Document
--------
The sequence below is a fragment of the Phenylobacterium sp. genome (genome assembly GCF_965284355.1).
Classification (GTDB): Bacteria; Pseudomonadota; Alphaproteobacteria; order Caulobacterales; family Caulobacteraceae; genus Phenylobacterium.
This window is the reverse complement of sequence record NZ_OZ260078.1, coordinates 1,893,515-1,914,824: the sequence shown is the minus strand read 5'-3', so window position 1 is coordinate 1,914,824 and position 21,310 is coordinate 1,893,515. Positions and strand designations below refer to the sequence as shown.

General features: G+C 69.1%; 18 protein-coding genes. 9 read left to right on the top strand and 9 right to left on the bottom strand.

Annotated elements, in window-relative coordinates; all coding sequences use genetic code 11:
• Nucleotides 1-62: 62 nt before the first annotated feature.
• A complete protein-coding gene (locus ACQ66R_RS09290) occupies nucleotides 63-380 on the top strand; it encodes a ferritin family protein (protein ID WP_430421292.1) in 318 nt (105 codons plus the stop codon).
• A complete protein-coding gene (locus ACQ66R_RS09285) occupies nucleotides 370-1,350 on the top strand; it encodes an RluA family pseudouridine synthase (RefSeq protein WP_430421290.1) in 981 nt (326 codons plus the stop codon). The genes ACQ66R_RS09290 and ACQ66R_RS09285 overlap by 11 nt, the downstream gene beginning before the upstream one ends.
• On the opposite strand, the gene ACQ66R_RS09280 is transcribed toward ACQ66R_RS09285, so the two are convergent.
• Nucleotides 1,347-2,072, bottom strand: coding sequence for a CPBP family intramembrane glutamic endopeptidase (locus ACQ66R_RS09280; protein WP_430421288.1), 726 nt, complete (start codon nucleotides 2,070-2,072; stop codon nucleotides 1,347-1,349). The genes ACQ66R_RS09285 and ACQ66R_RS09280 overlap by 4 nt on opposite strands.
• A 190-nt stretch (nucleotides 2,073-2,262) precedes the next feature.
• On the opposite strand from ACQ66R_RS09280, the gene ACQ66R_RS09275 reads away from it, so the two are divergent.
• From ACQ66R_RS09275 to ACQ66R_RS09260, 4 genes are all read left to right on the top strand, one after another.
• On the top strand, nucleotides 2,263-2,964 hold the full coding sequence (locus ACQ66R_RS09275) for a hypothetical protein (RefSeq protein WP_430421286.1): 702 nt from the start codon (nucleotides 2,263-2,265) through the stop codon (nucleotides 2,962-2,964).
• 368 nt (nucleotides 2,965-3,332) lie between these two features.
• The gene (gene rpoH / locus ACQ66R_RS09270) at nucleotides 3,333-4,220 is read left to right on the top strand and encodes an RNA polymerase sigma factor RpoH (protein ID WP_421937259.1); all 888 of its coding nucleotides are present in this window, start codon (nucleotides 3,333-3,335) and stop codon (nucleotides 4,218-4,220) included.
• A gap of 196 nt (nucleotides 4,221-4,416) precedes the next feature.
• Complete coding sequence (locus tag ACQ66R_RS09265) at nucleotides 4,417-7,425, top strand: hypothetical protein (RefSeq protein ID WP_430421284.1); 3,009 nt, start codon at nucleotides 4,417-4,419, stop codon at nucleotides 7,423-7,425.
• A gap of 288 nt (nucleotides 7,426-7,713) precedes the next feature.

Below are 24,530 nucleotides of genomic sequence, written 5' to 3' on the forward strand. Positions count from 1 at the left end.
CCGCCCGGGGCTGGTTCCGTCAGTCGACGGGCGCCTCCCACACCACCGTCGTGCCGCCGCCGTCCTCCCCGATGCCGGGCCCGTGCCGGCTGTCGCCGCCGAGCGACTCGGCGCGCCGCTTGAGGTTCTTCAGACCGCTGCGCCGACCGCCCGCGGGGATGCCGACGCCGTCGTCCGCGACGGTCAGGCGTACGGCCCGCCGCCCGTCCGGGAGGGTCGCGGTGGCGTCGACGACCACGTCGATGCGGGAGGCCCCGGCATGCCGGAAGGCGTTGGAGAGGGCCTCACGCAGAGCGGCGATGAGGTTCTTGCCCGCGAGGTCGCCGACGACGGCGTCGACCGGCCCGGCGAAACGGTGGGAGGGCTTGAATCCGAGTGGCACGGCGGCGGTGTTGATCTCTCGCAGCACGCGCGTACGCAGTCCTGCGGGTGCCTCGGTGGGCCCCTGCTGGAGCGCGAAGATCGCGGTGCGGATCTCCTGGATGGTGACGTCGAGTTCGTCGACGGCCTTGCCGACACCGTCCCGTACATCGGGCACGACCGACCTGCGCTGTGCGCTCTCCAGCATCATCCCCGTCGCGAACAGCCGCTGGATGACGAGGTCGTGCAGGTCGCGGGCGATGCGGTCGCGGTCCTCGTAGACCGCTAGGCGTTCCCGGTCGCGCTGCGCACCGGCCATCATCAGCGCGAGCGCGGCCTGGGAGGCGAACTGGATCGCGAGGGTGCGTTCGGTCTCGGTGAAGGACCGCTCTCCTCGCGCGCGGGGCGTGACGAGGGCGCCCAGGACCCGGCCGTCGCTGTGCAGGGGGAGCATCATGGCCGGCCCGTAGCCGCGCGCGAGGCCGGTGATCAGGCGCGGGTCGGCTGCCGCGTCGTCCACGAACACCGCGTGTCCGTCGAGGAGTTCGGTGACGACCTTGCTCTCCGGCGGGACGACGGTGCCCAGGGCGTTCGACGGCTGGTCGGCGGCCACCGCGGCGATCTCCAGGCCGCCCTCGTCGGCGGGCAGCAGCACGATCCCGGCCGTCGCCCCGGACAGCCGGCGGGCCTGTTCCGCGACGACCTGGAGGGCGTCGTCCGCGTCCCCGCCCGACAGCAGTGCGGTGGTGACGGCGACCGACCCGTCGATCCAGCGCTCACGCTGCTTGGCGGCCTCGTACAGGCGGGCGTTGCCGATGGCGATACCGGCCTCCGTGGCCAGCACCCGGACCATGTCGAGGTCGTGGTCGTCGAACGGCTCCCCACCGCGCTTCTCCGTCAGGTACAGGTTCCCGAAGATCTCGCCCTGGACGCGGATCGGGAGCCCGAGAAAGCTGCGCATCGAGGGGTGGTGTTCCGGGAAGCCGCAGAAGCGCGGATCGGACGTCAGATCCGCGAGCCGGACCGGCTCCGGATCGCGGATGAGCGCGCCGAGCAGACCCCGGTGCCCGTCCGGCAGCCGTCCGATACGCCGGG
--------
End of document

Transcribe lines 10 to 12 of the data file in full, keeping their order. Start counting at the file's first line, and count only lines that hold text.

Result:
• Nucleotides 1,347-2,072, bottom strand: coding sequence for a CPBP family intramembrane glutamic endopeptidase (locus ACQ66R_RS09280; protein WP_430421288.1), 726 nt, complete (start codon nucleotides 2,070-2,072; stop codon nucleotides 1,347-1,349). The genes ACQ66R_RS09285 and ACQ66R_RS09280 overlap by 4 nt on opposite strands.
• A 190-nt stretch (nucleotides 2,073-2,262) precedes the next feature.
• On the opposite strand from ACQ66R_RS09280, the gene ACQ66R_RS09275 reads away from it, so the two are divergent.